Simon Puttock, Ross MacKenzie and Danny Weston were announced as the winners of the 2016 Scottish Children’s Book Awards during a special ceremony at Glasgow’s Grand Central Hotel held yesterday 2nd of March, attended by nearly 1,000 children.

Scotland’s largest book prize for children’s authors and illustrators, with each winning book receiving £3,000, the Scottish Children’s Book Awards are run by Scottish Book Trust and supported by Creative Scotland through Regular Funding. They celebrate the most popular children’s and young adult books by Scottish authors or illustrators and are voted for exclusively by children.

Nearly 30,000 votes were cast in this year’s awards, which are judged in three age categories – Bookbug Readers (3-7), Younger Readers (8-11) and Older Readers (12-16). Children across Scotland were encouraged to read the three shortlisted books in their age category and to vote for their favourite. A free copy of each of the three books in the Bookbug Category shortlist was gifted to every Primary 1 child as part of Book Week Scotland 2015.

Midlothian-based author Simon Puttock, who lives in Newtongrange won the Bookbug Reader’s (3-7 yrs) category for his picture book Mouse’s First Night at Moonlight School, illustrated by Ali Pye. Published by Nosy Crow, the book follows Mouse on her first day at Miss Moon’s Moonlight School for all the small creatures of the night, but she is very shy, too shy to even say hello. Luckily, with help from Miss Moon and her new friends Bat, Cat and Owl, a game of hide-and-seek makes Mouse feel right at home.

Simon is no stranger to the Scottish Children’s Book Awards, having won a 2006 Award for Little Lost Cowboy, and appearing on both the 2008 and 2010 shortlists. Born in New Zealand, he travelled all over the world with his family as a child. He wanted to be a vet when he was little, but grew up to become a bookseller. He was particularly interested in children’s books and was chosen to be a Children’s Whitbread judge. He has since become a full-time writer, creating over 30 children’s books.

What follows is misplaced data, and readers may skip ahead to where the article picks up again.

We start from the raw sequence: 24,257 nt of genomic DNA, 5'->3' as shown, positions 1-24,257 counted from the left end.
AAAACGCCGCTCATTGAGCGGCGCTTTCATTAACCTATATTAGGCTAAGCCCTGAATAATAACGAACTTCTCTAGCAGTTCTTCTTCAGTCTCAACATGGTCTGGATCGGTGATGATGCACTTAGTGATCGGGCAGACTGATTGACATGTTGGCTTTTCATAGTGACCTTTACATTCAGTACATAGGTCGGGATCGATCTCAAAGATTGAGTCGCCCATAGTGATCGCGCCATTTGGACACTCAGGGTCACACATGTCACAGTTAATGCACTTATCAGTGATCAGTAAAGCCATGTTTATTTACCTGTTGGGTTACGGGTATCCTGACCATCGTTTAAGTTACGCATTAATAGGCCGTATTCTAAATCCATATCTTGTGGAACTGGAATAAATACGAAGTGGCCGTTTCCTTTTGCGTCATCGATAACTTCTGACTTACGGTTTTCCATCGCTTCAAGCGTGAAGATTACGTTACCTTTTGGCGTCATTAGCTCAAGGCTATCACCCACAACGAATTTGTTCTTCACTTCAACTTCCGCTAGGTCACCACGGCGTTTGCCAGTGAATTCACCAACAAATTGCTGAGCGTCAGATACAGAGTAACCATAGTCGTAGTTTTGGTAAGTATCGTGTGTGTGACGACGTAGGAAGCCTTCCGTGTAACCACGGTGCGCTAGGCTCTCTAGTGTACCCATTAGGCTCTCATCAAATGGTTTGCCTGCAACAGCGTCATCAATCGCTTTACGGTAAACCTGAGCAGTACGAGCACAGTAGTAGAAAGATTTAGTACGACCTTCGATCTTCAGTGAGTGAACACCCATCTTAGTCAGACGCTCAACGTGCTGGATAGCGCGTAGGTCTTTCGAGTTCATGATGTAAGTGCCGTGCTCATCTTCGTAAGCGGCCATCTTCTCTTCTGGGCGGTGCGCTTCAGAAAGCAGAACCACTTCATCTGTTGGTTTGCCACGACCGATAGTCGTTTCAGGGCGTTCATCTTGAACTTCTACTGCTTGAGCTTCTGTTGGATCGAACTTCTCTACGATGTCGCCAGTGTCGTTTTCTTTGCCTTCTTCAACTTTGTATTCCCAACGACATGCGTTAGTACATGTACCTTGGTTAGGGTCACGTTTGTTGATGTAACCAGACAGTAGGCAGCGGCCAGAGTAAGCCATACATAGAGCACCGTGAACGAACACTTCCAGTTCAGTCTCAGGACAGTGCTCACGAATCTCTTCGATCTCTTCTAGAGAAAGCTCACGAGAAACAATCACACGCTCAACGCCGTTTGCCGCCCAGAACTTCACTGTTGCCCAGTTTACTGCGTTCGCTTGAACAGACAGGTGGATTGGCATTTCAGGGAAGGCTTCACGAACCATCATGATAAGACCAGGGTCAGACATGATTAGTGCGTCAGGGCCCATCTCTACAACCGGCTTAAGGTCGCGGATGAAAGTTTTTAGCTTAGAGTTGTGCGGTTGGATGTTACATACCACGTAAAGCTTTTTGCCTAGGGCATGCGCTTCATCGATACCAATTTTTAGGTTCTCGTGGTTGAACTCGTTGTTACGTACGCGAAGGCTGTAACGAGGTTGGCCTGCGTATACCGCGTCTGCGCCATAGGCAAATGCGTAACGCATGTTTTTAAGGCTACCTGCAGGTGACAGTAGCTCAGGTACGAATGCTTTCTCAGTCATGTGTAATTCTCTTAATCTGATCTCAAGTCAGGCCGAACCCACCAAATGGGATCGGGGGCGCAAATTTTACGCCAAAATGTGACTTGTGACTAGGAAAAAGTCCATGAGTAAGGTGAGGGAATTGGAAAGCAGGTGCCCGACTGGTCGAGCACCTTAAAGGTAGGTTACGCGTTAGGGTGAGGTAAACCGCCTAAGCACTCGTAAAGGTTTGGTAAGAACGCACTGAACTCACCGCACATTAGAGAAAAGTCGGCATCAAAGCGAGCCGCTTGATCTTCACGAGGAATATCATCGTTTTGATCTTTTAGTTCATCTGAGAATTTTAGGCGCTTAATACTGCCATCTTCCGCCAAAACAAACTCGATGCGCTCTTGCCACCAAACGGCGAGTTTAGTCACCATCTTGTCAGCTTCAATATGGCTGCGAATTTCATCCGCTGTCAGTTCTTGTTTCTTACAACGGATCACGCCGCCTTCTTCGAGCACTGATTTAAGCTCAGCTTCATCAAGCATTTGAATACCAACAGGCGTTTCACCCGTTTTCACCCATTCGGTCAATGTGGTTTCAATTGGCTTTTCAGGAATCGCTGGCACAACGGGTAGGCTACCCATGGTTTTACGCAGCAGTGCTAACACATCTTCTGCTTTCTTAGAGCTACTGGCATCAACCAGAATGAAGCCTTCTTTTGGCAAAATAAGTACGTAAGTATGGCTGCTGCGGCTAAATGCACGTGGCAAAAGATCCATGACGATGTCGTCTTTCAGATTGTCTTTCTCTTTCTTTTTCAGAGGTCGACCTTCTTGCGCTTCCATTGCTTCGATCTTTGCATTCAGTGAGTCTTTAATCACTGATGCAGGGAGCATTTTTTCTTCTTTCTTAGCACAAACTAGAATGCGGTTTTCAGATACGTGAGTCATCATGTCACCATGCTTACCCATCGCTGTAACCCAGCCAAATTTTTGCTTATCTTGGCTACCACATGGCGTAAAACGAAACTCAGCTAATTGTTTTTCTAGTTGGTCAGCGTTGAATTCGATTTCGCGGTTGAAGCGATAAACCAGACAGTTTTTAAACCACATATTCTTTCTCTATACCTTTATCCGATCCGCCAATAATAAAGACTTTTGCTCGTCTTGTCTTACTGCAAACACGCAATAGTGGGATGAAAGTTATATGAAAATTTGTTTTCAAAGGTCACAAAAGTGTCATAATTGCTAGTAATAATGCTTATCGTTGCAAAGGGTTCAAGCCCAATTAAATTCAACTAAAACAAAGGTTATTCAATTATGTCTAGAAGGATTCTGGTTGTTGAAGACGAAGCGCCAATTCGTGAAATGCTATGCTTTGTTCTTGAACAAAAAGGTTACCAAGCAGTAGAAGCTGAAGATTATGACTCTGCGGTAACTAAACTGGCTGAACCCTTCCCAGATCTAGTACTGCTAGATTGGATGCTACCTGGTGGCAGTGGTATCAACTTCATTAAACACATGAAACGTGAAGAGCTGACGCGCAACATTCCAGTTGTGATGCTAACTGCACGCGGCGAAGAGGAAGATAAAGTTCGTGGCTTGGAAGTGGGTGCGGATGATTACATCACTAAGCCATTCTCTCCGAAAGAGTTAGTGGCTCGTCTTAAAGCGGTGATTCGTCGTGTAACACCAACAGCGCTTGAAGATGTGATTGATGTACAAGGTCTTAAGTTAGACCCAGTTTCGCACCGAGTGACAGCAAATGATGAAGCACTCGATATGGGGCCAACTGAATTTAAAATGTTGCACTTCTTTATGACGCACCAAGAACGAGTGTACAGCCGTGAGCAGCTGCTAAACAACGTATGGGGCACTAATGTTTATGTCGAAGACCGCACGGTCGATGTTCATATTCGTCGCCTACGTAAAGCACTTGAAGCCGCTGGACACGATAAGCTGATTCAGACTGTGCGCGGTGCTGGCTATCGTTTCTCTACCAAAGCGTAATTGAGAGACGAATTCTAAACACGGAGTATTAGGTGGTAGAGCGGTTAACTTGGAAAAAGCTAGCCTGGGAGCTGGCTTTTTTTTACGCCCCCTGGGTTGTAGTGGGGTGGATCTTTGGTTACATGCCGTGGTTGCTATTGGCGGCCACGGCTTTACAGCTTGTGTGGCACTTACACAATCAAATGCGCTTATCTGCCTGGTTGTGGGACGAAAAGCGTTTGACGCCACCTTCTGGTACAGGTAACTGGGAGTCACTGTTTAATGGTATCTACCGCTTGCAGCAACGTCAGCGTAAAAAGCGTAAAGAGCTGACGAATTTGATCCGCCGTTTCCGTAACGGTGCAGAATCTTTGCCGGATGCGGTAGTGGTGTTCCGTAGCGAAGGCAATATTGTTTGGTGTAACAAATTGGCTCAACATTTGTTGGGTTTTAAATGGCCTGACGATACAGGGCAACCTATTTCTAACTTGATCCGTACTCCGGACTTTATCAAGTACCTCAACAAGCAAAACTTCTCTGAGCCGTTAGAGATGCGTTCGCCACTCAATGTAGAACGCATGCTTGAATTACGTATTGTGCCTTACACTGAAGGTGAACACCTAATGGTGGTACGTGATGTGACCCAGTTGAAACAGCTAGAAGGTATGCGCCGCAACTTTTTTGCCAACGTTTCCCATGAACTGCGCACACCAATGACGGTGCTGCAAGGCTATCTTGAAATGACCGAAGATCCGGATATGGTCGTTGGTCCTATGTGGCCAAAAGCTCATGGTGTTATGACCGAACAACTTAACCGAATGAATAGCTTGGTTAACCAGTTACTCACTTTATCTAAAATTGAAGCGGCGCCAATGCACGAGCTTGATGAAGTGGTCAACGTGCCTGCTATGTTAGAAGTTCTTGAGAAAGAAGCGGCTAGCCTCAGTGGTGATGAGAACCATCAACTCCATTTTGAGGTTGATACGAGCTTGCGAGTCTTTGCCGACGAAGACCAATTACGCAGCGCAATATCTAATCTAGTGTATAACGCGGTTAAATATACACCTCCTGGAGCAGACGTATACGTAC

Commenting on his win, Simon said:

“What does it mean to me to win the award? Apart from it meaning me being enormously (but happily) surprised, it means being able to take huge pleasure in the fact that Ali’s and my book is out there, having an unpredictable but entirely satisfactory life of its own. What more could we wish for?”

Renfrew-based author Ross MacKenzie won the Younger Readers (8-11) category for his novel The Nowhere Emporium. Published by Floris Books, the book explores what happens when the mysterious Nowhere Emporium arrives in Glasgow, and orphan Daniel Holmes stumbles upon it by accident. Before long, the ‘shop from nowhere’ — and its owner, Mr Silver — draw Daniel into a breathtaking world of magic and enchantment.
A former winner of a Scottish Children’s Book Award in 2011 for fantasy adventure Zac and the Dream Pirates, Ross was born in Glasgow but grew up and still lives in Renfrew with his wife and two daughters. Ross studied graphic design at college, and after graduating went on to become a page designer for the Daily Record.